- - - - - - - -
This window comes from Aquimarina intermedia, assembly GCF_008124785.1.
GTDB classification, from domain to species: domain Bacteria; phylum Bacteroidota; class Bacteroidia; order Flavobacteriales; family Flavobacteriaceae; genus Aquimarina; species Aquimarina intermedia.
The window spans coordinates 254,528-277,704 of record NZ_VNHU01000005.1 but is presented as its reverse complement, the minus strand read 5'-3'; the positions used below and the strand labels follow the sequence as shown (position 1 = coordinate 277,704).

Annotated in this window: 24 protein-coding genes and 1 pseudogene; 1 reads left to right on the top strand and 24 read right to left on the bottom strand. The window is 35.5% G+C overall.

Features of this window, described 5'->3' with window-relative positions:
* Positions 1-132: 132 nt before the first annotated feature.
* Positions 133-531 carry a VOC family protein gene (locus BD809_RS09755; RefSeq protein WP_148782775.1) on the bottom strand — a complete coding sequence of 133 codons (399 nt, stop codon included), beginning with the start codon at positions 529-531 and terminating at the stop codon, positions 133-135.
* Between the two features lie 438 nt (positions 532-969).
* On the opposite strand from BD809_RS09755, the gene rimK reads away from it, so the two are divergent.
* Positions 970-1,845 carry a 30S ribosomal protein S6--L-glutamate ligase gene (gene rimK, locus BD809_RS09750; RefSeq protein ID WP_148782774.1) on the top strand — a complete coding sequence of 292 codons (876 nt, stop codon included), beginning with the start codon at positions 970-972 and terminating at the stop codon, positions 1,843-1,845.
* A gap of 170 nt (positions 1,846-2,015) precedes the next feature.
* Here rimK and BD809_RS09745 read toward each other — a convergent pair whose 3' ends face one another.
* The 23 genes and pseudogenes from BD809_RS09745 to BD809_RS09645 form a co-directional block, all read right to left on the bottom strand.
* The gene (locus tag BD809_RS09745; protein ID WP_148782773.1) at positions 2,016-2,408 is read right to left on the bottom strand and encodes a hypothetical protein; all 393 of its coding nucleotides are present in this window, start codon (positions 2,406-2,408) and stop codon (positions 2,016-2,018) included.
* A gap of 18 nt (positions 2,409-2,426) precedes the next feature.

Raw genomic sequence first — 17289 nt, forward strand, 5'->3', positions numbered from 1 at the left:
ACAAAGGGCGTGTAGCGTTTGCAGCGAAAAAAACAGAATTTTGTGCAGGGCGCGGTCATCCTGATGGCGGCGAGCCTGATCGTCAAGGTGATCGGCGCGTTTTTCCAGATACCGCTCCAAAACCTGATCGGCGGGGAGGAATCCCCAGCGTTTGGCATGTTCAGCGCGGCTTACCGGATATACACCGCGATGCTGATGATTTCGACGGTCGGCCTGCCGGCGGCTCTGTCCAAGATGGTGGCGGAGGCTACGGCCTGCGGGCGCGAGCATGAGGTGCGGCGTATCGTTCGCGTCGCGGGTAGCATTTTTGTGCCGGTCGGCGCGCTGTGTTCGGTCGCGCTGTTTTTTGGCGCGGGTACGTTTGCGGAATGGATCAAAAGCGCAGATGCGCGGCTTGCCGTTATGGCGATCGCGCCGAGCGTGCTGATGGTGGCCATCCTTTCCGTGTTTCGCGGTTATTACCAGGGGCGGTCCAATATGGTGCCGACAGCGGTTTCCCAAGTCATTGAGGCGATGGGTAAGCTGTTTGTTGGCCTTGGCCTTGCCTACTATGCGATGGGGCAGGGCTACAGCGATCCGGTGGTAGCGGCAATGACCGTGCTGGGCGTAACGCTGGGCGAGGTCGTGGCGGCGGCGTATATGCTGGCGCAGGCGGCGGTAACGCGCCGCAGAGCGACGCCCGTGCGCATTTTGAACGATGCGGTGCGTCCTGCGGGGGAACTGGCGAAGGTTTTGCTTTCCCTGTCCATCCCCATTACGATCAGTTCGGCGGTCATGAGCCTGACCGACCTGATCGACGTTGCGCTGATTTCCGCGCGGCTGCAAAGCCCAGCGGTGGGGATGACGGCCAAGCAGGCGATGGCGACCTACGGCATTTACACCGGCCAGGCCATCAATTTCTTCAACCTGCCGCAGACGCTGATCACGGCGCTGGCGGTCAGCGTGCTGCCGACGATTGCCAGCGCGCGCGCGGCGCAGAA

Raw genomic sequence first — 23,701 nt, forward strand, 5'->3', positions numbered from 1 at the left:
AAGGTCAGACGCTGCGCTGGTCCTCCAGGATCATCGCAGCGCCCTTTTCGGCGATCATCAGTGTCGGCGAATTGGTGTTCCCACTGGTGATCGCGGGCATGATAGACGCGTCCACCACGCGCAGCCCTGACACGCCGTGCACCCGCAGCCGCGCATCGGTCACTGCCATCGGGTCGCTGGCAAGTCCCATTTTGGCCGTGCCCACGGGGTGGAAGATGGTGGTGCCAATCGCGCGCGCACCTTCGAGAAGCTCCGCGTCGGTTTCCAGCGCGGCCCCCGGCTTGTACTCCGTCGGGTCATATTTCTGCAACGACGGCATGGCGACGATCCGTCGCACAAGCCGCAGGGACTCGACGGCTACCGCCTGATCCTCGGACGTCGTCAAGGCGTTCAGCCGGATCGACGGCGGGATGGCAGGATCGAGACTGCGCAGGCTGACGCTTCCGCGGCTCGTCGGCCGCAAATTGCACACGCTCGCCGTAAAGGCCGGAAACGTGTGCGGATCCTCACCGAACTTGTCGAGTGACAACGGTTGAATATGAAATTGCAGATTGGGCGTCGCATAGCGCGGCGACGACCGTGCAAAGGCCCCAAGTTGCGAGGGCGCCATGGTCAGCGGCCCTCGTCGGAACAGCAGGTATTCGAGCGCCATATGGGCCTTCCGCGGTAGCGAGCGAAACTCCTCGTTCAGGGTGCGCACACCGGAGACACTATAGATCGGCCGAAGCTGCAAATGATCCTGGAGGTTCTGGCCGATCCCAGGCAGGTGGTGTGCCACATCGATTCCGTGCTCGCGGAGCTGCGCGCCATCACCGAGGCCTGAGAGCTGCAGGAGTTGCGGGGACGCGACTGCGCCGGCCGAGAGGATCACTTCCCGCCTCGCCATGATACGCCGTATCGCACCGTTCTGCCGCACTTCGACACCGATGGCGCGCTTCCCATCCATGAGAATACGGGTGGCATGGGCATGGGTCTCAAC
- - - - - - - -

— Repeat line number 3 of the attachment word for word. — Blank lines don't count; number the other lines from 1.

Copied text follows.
The window spans coordinates 254,528-277,704 of record NZ_VNHU01000005.1 but is presented as its reverse complement, the minus strand read 5'-3'; the positions used below and the strand labels follow the sequence as shown (position 1 = coordinate 277,704).